While at Berkeley, Milken read a book called “Corporate Bond Quality and Investor Experience” that examined, among other things, yield charts and default rates for bonds issued by railroads, utilities and industrial companies between 1900 and 1943.

The data revealed something surprising, he recounted in “Faster Cures:” While risk and return had always been presumed to be directly correlated, the reality was that the market had historically overestimated the risk of higher-yielding investments. Investors actually got lower returns on a portfolio of high-grade bonds than they did on a portfolio of low-grade ones over time because the higher yields more than made up for the higher level of defaults.

Milken continued his work on high-yield bonds while pursuing an M.B.A. from the University of Pennsylvania’s Wharton School. When he graduated in 1970, he joined the staff of Drexel, where he had previously worked as a consultant.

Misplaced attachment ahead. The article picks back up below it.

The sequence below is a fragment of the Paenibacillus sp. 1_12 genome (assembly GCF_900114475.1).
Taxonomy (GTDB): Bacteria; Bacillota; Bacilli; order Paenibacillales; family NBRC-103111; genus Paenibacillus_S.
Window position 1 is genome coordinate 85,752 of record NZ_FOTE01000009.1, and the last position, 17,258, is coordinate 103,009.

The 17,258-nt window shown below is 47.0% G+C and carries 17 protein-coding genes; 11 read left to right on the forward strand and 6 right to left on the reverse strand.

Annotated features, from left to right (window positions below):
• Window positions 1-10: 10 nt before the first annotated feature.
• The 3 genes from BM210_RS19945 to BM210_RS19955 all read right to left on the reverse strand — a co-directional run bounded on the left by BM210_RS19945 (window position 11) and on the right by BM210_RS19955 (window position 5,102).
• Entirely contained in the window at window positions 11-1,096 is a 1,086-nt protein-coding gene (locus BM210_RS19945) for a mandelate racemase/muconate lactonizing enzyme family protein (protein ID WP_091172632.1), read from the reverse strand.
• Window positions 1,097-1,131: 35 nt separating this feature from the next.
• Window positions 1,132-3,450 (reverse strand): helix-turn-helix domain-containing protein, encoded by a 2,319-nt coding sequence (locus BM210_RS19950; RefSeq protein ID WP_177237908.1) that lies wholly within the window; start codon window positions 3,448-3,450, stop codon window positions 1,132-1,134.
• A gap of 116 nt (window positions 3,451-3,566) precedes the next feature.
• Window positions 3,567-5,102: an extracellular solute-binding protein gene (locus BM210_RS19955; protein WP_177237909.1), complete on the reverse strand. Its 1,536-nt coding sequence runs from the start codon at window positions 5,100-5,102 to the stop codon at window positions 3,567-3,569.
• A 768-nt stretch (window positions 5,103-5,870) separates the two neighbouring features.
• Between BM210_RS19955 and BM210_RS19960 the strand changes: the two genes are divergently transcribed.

Bonds issued by Drexel were the primary source of financing for the likes of cable-industry titan Ted Turner, cellular pioneer Craig McCaw, fiber-optic entrepreneur William McGowan and casino magnate Steve Wynn.

“There was an entrepreneurial zeal in that firm that I haven’t seen since,” said Ted Virtue, a Drexel alumnus who now runs private-equity firm MidOcean Partners.

. . .

Milken’s work on prostate cancer has also made him an influential figure in medical research, where he has developed a reputation for being data-driven and impatient with bureaucracy. Every year he hosts a summit for scientists working on prostate cancer.

“Mike looked at the problem of cancer like a business problem to be solved,” said Dr. Karen Knudsen, CEO of the American Cancer Society. “He wasn’t focused on the flashy. He really focused on what is going to make a difference.”

When the Prostate Cancer Foundation lacked the resources to fund a major study Knudsen needed to conduct to advance her research, she said, Milken introduced her to executives from a pharmaceutical company who he thought would be interested in the science. The company ended up funding the study.

For the full story, see: